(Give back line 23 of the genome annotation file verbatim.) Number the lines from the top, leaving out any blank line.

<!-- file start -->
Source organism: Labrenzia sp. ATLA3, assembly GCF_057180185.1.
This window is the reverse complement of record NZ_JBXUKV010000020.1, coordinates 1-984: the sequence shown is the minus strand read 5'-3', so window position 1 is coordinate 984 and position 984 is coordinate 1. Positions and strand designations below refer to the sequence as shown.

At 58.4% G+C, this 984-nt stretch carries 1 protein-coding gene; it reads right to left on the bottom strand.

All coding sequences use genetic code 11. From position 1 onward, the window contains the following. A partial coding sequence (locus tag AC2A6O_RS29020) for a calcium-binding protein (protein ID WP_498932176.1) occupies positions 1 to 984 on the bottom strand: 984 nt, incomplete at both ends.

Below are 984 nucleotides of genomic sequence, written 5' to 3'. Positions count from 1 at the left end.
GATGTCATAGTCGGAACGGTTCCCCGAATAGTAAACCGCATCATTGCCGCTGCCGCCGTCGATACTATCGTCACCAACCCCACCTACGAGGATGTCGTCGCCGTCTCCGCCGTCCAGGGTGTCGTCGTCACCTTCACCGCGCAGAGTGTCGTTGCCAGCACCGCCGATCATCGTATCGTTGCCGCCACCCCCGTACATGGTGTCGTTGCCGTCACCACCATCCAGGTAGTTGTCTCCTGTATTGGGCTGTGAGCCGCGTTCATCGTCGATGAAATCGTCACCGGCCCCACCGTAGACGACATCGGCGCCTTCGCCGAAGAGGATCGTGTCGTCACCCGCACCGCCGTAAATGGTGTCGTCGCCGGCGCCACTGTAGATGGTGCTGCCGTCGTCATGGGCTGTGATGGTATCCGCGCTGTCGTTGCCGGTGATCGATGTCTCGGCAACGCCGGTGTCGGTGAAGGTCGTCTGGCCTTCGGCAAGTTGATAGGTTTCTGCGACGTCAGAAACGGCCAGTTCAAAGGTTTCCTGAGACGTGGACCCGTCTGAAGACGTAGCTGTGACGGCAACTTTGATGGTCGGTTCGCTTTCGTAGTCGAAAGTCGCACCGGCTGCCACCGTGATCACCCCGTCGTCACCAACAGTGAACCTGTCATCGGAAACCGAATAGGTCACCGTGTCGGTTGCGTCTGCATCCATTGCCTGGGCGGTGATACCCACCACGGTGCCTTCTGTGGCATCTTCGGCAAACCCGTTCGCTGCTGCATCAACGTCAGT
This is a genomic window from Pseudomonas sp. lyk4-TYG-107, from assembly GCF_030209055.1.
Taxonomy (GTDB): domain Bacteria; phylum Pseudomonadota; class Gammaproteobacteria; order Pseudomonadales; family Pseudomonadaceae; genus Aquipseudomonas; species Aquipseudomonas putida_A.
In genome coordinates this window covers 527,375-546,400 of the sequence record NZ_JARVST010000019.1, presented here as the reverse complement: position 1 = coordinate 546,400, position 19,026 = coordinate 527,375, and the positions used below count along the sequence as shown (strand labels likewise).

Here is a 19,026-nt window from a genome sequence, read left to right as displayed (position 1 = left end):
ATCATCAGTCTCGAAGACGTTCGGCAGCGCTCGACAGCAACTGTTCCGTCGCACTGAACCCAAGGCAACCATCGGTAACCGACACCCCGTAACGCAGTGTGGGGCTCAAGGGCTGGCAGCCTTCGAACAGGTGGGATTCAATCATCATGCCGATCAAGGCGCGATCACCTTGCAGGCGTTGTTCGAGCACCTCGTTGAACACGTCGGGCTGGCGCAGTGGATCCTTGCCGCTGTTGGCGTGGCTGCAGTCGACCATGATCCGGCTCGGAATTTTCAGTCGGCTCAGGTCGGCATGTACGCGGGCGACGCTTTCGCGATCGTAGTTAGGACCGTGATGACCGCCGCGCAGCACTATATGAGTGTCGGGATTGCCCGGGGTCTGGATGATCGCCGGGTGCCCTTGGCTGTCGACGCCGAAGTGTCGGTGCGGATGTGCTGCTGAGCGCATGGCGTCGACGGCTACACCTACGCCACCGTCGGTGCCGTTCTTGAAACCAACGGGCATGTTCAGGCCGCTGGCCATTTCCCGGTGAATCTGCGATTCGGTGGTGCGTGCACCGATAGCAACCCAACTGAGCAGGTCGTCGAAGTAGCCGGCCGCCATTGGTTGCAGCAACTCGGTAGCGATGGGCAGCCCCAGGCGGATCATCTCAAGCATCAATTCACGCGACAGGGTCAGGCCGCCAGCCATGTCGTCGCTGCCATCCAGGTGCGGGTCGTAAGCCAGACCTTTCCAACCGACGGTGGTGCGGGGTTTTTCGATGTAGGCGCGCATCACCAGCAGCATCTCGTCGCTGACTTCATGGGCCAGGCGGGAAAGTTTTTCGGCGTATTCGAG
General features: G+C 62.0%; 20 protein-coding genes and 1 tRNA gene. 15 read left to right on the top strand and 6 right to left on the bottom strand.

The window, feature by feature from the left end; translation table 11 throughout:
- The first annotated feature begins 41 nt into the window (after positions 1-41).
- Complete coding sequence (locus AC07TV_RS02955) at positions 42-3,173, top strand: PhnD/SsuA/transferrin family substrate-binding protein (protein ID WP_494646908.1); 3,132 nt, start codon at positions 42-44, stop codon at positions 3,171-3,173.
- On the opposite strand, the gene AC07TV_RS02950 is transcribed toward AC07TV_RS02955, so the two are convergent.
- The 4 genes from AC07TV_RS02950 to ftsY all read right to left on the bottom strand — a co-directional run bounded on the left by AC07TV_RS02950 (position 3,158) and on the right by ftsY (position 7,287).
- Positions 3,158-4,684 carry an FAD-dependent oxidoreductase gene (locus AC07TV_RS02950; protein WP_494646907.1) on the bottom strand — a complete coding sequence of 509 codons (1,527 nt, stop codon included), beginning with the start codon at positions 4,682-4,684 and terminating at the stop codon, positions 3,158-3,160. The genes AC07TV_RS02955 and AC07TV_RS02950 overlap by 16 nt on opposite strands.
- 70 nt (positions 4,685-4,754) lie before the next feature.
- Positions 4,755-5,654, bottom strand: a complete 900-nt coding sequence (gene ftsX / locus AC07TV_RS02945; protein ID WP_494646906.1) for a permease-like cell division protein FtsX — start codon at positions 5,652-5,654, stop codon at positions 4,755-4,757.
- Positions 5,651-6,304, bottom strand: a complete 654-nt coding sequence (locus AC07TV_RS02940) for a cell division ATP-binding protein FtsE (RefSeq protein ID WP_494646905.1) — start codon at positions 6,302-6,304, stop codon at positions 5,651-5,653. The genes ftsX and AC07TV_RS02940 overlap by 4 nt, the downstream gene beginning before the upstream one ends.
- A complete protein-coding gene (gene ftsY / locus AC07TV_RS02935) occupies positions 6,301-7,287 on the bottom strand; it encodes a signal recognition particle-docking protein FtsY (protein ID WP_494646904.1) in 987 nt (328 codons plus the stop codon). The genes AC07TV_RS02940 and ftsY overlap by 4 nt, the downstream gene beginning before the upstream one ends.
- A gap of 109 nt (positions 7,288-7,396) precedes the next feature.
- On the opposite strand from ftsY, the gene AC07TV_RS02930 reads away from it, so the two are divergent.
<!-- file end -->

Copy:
- A gap of 109 nt (positions 7,288-7,396) precedes the next feature.